Oranges in No Man’s Land

It seems so easy; write about what you know, what you have experienced, just a simple little story. Can’t be much to it, can it?

Looking at Elizabeth Laird, you realise that that isn’t true. It takes a lot of talent to write a short children’s novel like Oranges in No Man’s Land, even if she did base it on what she had lived through with her family, in Beirut, many years ago.

Elizabeth Laird, Oranges in No Man's Land

And her foreword to this book when it was first published in 2006, was about her own story, and also how sad she was to find history repeating itself, with more unrest for Beirut, thirty years on from when she lived there. Now, of course, there is more sadness still, because after another ten years many more children and their parents are suffering like Ayesha and the others did. Not perhaps in Beirut, but not that far away, either. The destruction and the deaths of innocent civilians happen in far too many countries.

What’s more, if you read Oranges in No Man’s Land and you feel that it isn’t right, what happens to young children and their grannies, or even to their ‘enemies,’ you know that what happens in countless places all over the world is wrong.

You feel that people will learn, that they will change. If I’d been a child reading this in 2006, I’d have been full of hope that things would get better now.

10-year-old Ayesha lives with her mother and grandmother and her two brothers in a small house, when they are bombed and have to flee. Her mother dies before she can get out. The children eventually end up in a bombed out flat, well, part of a room in one, with their granny. And then Ayesha’s granny’s medicine comes to an end and to save her granny’s life the girl has to cross no man’s land and go to the other side of Beirut, where the enemy live.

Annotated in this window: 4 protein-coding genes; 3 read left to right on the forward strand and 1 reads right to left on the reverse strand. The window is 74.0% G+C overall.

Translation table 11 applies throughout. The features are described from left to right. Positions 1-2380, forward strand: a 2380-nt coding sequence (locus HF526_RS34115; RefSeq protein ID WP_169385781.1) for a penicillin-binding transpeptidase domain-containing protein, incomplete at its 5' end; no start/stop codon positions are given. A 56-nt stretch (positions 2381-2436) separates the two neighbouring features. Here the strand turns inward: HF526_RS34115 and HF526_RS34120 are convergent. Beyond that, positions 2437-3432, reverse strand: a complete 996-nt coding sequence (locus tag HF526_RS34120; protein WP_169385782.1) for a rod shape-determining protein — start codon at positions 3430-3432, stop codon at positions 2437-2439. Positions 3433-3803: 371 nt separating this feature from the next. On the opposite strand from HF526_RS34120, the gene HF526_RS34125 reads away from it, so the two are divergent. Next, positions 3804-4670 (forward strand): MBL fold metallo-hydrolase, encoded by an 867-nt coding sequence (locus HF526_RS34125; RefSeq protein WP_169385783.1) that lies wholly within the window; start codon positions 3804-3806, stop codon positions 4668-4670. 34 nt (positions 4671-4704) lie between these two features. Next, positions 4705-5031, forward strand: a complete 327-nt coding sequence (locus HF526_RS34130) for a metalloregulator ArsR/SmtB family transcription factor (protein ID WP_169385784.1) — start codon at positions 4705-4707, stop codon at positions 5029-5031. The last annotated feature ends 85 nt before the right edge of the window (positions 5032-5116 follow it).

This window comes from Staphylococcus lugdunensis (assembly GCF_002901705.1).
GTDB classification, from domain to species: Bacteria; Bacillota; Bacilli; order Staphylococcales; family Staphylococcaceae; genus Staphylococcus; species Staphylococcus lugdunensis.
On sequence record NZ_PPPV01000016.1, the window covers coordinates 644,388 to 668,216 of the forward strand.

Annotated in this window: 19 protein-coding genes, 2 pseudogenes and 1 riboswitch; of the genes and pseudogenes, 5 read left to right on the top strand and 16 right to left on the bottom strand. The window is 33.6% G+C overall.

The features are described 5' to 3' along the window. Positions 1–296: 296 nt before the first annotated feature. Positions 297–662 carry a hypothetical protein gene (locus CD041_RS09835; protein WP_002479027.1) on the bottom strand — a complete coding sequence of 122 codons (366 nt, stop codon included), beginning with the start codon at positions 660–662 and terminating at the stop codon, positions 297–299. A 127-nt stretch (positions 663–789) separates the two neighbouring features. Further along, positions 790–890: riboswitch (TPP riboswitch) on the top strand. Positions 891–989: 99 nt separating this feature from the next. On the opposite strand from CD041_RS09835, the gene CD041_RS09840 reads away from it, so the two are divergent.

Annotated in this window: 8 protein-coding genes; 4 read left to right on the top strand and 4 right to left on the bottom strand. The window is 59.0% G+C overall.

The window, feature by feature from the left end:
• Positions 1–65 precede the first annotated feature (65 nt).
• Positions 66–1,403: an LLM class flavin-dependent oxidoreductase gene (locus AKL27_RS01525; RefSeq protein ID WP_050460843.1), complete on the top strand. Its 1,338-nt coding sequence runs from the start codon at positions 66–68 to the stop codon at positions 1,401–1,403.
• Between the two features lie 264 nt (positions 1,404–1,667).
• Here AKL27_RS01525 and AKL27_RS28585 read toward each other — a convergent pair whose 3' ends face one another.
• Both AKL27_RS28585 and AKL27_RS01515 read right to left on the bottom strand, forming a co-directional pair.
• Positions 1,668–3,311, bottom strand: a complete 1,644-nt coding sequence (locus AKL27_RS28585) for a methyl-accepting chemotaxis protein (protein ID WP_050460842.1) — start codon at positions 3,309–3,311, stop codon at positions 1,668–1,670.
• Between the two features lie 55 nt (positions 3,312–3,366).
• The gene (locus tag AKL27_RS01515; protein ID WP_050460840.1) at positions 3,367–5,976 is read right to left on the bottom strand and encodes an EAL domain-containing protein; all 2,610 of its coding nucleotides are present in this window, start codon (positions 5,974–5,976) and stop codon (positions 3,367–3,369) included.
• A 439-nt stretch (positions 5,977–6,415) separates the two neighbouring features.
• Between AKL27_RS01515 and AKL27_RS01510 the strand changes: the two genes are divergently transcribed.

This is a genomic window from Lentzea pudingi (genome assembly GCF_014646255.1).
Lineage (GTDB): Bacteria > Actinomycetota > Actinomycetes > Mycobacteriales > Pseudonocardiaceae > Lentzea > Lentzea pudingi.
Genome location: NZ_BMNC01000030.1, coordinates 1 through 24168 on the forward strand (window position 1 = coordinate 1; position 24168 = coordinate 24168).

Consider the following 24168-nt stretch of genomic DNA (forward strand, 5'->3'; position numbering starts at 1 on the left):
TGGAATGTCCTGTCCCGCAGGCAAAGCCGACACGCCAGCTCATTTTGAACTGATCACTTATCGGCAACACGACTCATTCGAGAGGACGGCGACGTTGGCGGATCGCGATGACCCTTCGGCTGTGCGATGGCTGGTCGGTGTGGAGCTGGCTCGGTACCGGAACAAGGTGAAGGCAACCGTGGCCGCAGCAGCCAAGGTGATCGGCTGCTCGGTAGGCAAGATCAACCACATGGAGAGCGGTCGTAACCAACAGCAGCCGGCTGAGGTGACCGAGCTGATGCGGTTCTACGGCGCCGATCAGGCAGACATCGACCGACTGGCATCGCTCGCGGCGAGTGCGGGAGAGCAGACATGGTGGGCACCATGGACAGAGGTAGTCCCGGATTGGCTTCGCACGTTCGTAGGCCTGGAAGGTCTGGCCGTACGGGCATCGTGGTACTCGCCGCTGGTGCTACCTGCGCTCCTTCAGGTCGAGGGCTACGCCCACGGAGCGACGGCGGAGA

More than anything, this story shows that mostly people are still human beings, before they are your enemies. They can and will be decent, and they will help, sometimes putting themselves in danger. But you can’t control the warlords.

Elizabeth’s experience is having temporarily lived in a flat like this one, with her young family, and having spoken to the soldiers at checkpoints. That’s why it rings true, and why this is a tremendously powerful story. Short, but it tells you about what’s important for humanity.

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